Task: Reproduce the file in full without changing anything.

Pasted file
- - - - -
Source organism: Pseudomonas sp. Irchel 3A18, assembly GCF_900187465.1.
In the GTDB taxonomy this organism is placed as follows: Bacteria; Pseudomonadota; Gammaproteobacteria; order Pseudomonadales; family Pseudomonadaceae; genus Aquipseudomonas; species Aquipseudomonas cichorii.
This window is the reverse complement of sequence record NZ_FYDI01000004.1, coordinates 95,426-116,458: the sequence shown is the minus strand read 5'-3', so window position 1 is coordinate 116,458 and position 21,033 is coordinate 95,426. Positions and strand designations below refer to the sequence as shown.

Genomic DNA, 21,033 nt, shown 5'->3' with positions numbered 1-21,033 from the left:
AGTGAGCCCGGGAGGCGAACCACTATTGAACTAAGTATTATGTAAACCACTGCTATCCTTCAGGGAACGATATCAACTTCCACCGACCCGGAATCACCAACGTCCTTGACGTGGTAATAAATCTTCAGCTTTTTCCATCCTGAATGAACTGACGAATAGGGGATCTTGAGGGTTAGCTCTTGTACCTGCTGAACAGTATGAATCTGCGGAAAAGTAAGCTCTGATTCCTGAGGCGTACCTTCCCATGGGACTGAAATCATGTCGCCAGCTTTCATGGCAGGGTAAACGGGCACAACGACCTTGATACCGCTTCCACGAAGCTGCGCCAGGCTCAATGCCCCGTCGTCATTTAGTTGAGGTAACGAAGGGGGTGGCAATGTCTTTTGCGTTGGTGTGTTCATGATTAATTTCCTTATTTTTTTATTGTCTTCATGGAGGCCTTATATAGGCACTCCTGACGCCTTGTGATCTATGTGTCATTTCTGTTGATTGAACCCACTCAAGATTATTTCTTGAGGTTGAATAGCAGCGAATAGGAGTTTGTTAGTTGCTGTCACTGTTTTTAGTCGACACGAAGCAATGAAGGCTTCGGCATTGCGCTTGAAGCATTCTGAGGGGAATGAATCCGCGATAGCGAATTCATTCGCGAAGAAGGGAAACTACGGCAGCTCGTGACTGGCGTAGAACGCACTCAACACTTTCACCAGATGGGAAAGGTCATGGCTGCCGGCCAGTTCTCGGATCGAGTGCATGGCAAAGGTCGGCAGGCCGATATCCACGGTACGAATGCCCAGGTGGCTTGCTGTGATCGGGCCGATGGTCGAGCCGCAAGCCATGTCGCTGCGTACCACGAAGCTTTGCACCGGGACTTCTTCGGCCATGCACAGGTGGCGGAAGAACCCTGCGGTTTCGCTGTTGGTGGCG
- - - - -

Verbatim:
Source organism: Pseudomonas sp. Irchel 3A18, assembly GCF_900187465.1.
In the GTDB taxonomy this organism is placed as follows: Bacteria; Pseudomonadota; Gammaproteobacteria; order Pseudomonadales; family Pseudomonadaceae; genus Aquipseudomonas; species Aquipseudomonas cichorii.
This window is the reverse complement of sequence record NZ_FYDI01000004.1, coordinates 95,426-116,458: the sequence shown is the minus strand read 5'-3', so window position 1 is coordinate 116,458 and position 21,033 is coordinate 95,426. Positions and strand designations below refer to the sequence as shown.

Genomic DNA, 21,033 nt, shown 5'->3' with positions numbered 1-21,033 from the left:
AGTGAGCCCGGGAGGCGAACCACTATTGAACTAAGTATTATGTAAACCACTGCTATCCTTCAGGGAACGATATCAACTTCCACCGACCCGGAATCACCAACGTCCTTGACGTGGTAATAAATCTTCAGCTTTTTCCATCCTGAATGAACTGACGAATAGGGGATCTTGAGGGTTAGCTCTTGTACCTGCTGAACAGTATGAATCTGCGGAAAAGTAAGCTCTGATTCCTGAGGCGTACCTTCCCATGGGACTGAAATCATGTCGCCAGCTTTCATGGCAGGGTAAACGGGCACAACGACCTTGATACCGCTTCCACGAAGCTGCGCCAGGCTCAATGCCCCGTCGTCATTTAGTTGAGGTAACGAAGGGGGTGGCAATGTCTTTTGCGTTGGTGTGTTCATGATTAATTTCCTTATTTTTTTATTGTCTTCATGGAGGCCTTATATAGGCACTCCTGACGCCTTGTGATCTATGTGTCATTTCTGTTGATTGAACCCACTCAAGATTATTTCTTGAGGTTGAATAGCAGCGAATAGGAGTTTGTTAGTTGCTGTCACTGTTTTTAGTCGACACGAAGCAATGAAGGCTTCGGCATTGCGCTTGAAGCATTCTGAGGGGAATGAATCCGCGATAGCGAATTCATTCGCGAAGAAGGGAAACTACGGCAGCTCGTGACTGGCGTAGAACGCACTCAACACTTTCACCAGATGGGAAAGGTCATGGCTGCCGGCCAGTTCTCGGATCGAGTGCATGGCAAAGGTCGGCAGGCCGATATCCACGGTACGAATGCCCAGGTGGCTTGCTGTGATCGGGCCGATGGTCGAGCCGCAAGCCATGTCGCTGCGTACCACGAAGCTTTGCACCGGGACTTCTTCGGCCATGCACAGGTGGCGGAAGAACCCTGCGGTTTCGCTGTTGGTGGCG